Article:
Income improvements for the poor from integrated and inclusive value chains generate commensurate improvements in food security, assisting 3.5 million people to meet their minimum dietary energy requirements. Socio-technical innovations in value chains for nutrition-rich foods also improve the availability and affordability of healthy diets for all.


          Testing and scaling of cost-effective and productivity-enhancing innovations contributes to climate adaptation and reduction of greenhouse gas emissions, including an averted 150 kilotonnes of CO2 equivalent emissions, along value chains and provides evidence on how food market incentives can be reset to promote the diffusion of such investments and innovations. 


          A deeper understanding of the trade-offs between market efficiencies, income generation and environmental outcomes for environmentally sustainable land, water and energy use and production practices in turn furthers understanding of the evidence and tools needed to support public and private sector agents to redirect policies and investments in support of conservation of biodiversity and environmental health.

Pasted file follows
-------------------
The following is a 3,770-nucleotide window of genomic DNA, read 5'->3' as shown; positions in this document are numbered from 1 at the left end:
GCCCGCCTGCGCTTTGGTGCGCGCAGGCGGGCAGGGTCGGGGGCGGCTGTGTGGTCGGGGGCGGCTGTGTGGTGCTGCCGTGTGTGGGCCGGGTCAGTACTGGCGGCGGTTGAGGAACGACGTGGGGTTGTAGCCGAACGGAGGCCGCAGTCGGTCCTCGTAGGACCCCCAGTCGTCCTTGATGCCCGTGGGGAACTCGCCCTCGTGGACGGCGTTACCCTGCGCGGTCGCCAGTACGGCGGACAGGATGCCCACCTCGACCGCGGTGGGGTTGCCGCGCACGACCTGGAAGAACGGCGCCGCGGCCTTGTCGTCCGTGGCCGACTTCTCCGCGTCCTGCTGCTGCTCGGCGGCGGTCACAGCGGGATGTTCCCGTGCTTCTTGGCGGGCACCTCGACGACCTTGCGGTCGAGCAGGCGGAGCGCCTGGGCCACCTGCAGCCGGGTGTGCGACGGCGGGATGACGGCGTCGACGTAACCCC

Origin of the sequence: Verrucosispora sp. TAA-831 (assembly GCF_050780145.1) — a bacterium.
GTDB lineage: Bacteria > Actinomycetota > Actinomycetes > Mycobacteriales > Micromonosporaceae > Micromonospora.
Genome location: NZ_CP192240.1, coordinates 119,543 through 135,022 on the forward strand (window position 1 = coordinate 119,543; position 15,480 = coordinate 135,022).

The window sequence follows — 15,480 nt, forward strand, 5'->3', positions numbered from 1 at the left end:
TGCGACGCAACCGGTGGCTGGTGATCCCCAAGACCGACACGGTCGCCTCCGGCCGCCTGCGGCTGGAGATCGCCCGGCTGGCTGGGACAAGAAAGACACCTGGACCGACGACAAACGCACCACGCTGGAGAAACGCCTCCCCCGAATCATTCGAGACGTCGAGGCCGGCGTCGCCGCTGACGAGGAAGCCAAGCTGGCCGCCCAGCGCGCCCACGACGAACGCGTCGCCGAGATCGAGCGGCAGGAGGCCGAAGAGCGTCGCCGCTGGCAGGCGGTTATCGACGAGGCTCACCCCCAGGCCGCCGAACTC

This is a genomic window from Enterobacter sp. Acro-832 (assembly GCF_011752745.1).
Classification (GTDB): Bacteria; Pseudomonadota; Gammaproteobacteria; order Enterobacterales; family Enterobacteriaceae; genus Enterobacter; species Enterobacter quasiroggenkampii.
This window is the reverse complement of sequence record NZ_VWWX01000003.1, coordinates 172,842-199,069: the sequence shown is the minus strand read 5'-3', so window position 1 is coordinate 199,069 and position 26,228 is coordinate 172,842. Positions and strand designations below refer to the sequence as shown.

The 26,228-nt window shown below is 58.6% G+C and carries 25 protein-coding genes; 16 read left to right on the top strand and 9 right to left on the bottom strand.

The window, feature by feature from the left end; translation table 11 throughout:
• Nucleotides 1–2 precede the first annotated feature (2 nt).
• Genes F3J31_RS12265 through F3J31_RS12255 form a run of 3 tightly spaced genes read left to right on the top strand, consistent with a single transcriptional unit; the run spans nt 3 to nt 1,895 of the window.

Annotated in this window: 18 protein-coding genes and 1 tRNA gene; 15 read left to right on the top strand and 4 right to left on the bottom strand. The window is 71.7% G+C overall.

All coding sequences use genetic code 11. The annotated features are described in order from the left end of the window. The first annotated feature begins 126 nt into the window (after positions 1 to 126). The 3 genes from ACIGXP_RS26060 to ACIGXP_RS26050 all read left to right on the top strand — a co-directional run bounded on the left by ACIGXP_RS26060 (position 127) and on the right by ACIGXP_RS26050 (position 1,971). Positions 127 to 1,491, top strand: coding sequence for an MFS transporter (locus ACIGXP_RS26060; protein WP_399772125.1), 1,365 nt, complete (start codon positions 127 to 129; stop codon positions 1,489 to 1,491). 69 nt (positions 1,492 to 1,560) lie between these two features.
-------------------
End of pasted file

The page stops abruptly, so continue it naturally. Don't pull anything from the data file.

Projected benefits are a way to illustrate reasonable orders of magnitude for impacts which could arise as a result of the impact pathways set out in the Initiative’s theories of change. In line with the 2030 Research and Innovation Strategy, Initiatives contribute to these impact pathways, along with other partners and stakeholders. CGIAR does not deliver impact alone. These projections therefore estimate plausible levels of impact to which CGIAR, with partners, contribute. They do not estimate CGIAR’s attributable share of the different impact pathways.


          Header photo: A roadside fruit and vegetable market in Matunga, Mumbai, India. Photo by IITA.